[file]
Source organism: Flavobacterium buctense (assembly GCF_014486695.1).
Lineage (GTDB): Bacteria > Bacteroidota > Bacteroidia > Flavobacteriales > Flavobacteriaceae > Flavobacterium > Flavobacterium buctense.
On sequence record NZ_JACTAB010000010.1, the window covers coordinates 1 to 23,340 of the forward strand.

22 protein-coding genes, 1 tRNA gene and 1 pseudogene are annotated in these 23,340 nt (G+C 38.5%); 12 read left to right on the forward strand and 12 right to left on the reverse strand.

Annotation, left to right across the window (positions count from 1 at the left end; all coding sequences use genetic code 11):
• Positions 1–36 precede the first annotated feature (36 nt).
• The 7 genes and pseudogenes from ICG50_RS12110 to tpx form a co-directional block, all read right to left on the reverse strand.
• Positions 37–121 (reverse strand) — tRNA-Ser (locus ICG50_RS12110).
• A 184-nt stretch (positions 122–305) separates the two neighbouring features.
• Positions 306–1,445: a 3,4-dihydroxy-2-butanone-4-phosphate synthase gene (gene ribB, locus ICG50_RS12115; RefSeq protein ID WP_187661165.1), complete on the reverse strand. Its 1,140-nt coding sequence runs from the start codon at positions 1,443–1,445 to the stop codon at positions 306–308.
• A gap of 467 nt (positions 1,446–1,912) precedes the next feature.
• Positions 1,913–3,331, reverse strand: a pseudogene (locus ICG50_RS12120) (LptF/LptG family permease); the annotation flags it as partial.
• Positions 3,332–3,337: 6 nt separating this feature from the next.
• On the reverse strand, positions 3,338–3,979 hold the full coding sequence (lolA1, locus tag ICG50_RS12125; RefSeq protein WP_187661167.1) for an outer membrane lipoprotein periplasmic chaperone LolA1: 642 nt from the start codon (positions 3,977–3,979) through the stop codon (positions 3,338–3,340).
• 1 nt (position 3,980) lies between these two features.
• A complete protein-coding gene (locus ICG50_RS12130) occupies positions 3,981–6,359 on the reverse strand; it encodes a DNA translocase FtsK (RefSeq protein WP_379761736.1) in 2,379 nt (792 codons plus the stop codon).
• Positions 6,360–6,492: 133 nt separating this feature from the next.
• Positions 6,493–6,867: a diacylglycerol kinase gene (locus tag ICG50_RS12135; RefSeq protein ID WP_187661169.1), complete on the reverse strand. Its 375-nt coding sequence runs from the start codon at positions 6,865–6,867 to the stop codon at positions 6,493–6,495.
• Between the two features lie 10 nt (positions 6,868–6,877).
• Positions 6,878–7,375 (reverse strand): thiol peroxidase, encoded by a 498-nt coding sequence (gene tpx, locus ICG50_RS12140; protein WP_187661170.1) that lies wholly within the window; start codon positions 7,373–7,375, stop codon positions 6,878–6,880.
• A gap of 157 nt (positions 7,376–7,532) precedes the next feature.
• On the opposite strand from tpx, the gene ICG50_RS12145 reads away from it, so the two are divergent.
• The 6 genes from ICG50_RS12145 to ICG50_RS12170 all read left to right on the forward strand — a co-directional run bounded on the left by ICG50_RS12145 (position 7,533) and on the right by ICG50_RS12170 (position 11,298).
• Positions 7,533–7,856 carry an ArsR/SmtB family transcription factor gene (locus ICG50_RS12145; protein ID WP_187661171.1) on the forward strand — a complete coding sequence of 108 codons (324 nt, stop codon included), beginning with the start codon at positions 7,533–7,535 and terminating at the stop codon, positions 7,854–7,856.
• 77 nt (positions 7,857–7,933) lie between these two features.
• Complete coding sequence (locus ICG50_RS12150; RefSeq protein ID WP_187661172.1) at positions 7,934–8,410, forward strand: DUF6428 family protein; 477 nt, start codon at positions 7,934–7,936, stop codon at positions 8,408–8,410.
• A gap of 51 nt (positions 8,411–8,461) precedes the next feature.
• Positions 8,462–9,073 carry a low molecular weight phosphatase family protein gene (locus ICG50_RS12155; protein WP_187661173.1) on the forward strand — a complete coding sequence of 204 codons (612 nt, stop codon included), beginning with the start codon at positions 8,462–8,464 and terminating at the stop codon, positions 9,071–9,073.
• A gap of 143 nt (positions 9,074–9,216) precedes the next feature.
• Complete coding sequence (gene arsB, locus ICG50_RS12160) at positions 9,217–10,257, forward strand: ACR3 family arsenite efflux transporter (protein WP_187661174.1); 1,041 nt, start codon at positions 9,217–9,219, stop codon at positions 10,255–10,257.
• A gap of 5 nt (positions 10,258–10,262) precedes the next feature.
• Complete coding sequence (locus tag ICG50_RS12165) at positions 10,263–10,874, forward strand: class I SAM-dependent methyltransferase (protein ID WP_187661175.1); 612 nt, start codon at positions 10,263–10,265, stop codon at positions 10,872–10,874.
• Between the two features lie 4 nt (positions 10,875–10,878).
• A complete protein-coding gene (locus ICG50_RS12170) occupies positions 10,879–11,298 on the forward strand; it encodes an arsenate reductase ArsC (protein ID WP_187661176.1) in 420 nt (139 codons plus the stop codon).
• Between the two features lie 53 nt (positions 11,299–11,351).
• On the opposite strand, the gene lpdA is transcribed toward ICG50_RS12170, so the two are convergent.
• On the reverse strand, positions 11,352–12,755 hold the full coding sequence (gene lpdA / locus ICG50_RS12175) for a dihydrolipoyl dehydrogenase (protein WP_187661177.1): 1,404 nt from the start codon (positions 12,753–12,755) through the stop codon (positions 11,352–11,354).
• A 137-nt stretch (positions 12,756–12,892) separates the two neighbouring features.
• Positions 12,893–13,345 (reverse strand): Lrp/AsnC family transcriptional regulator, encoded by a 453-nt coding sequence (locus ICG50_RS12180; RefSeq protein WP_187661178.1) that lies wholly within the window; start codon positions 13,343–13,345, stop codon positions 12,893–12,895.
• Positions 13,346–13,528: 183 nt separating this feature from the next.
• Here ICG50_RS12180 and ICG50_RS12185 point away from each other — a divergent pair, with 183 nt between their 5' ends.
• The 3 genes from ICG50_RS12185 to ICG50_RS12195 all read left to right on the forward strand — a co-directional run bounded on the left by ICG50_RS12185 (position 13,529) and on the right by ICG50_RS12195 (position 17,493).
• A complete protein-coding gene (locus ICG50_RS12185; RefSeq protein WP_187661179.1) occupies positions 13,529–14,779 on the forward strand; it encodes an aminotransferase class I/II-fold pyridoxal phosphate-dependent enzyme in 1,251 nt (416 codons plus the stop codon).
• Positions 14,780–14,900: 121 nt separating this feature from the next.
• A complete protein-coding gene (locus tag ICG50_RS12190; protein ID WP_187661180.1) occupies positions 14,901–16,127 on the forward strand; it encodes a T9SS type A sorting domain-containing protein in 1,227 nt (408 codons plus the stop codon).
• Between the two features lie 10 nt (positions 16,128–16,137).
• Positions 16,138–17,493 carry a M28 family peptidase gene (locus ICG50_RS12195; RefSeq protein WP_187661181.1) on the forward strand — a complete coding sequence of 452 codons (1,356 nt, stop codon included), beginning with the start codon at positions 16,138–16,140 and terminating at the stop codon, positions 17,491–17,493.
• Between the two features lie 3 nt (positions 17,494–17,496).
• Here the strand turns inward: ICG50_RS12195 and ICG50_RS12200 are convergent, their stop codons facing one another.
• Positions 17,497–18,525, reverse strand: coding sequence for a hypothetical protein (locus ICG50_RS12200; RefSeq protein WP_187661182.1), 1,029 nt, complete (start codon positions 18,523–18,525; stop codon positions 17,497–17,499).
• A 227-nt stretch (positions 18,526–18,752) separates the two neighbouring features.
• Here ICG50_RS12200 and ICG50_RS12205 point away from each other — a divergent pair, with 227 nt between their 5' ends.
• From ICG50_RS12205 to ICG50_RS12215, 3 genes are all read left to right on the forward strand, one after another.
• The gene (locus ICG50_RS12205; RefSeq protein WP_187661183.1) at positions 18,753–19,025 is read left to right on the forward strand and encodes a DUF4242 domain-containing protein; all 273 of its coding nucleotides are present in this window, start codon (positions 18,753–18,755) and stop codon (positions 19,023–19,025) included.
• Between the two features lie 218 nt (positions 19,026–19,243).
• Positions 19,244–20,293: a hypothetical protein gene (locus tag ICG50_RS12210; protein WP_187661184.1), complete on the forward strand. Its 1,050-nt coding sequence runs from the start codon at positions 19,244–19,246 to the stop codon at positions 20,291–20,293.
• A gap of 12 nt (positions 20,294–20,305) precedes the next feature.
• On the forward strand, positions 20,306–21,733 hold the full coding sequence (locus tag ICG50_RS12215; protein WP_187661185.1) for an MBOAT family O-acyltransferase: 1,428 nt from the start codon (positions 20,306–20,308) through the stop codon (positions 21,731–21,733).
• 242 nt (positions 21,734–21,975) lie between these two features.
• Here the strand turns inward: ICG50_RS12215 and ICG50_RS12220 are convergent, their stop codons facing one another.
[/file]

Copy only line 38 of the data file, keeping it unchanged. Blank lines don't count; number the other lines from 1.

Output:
• A 137-nt stretch (positions 12,756–12,892) separates the two neighbouring features.